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The term squad ( of , Switzerland. The ; of French. Quadre , cadre 'em, special area "; Russ. Кадры, kadry , from French) a special group originally referred to a military superior. Today the term is applied to particularly qualified or trained executives in politics and industry , who are often recruited within the respective organization.

In political parlance in the USSR and its satellite states (including the GDR ), the term denoted particularly trustworthy leaders for the party . A cadre party is led by the selected cadres. The term was later generalized to staff in general.

In Germany and Austria the term is mainly used today in sport ( team squad ).

With squads both a group of persons may be designated as a to this group belonging to an individual.

Socialist states

The term refers to the civil servants or party functionaries in autocratic state systems, especially in socialist states (today, among others, People's Republic of China , Cuba ). In the Soviet sphere of influence, cadres were a group of people in the party and ideological sector with political and technical knowledge and skills ("party cadres", "leadership cadres", "leadership cadres", "junior cadres", "cadre policy", "cadre management"). In particular, they included the functionaries of the parties and mass organizations (executives) and university and technical college graduates ( experts ), but not normal working people.

The personnel department of a company was called "Kaderabteilung" in the GDR , the head of this department was called "Kaderleiter". Travel cadres were allowed to travel to the non-socialist economic area in order to carry out tasks for their companies or institutions .

politic and economy

Today the term in the German-speaking area describes executives or elites in rather large organizations, for example parties or in industry . More often, however, one speaks of functionaries .

In Switzerland, the term cadre is generally used for managers without negative connotations. A management position is accordingly a management position.


Team squad

The term is used in sports that are played as a team sport. The team size is determined by the rules. In order to be able to participate successfully in championships and tournaments, teams need a squad that is considerably larger than the number of players competing in a game.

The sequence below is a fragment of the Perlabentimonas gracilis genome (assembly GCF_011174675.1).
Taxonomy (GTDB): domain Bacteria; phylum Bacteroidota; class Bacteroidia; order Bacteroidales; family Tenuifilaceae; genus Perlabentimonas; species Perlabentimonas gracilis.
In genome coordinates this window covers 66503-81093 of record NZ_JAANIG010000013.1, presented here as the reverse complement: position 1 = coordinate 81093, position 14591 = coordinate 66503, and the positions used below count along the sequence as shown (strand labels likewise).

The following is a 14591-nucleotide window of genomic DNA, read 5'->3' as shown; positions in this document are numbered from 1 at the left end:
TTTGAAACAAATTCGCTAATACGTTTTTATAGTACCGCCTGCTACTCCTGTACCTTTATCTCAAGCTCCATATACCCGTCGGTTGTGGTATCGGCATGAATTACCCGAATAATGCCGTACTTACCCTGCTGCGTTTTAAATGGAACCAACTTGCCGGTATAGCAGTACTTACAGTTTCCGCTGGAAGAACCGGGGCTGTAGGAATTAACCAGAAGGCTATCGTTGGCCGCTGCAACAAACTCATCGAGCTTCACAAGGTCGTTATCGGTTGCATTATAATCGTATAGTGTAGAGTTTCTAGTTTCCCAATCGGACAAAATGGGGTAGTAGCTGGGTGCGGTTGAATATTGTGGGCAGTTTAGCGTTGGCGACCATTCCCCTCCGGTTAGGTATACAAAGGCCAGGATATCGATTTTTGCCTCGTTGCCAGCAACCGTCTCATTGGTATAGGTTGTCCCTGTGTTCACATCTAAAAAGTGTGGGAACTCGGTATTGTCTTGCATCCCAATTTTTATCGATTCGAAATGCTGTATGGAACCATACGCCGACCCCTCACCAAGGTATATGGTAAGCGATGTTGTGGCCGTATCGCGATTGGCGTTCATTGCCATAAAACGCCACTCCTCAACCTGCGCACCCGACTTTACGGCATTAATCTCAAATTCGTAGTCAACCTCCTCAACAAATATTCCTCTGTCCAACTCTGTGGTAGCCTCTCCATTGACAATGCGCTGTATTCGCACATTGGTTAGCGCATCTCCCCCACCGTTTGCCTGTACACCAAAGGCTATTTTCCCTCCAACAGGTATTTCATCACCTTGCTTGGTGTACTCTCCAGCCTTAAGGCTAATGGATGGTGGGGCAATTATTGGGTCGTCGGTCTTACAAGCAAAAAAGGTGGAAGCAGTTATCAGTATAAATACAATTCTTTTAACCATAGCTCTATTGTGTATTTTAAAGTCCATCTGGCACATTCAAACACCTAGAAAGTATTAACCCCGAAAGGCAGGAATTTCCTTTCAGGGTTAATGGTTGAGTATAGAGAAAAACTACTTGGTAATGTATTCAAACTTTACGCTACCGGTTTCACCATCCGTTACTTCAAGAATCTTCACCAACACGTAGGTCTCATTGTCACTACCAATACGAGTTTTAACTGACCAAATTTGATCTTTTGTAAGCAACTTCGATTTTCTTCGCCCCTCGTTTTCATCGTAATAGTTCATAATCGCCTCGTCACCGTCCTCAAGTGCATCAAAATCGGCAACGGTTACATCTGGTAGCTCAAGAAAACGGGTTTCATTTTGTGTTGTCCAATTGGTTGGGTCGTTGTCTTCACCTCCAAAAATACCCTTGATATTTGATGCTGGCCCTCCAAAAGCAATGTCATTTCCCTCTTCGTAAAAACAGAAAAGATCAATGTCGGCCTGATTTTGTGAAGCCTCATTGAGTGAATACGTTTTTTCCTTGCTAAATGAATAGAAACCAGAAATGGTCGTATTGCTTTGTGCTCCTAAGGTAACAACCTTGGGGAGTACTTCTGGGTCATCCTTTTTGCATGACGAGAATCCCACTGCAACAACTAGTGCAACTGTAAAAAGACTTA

Sports funding

In addition, the term refers to the athletes sponsored by the sports associations . These are classified into various cadres based on specific performance criteria. In Germany there are federal cadres (usually A / B / C cadres) in which the athletes are funded by the federal association and possibly by the German Sporthilfe Foundation, and state cadres (usually D cadres) in which the Athletes are promoted by the respective regional associations. There are also pony squads and perspective squads to promote young talent. The cadres were introduced in the Federal Republic of Germany by the Federal Committee for Competitive Sport in 1970 in order to create comparability and transparency between the individual professional associations to promote performance. In the A (federal) squad are the athletes who achieved a position in the final battle at the last Olympic Games / World Championships (possibly only 6 among the first 8). In the B-team there are as many as are necessary to fill twice the number of starting places in the A- and B-team together at the Olympic Games / World Championships (e.g. athletics - max. 3 starting places per discipline, A-plus B-cadre = 6 people). There are twice as many in the C federal cadre as in the A and B cadres combined (e.g. 12 people in athletics).

Competitive sports reform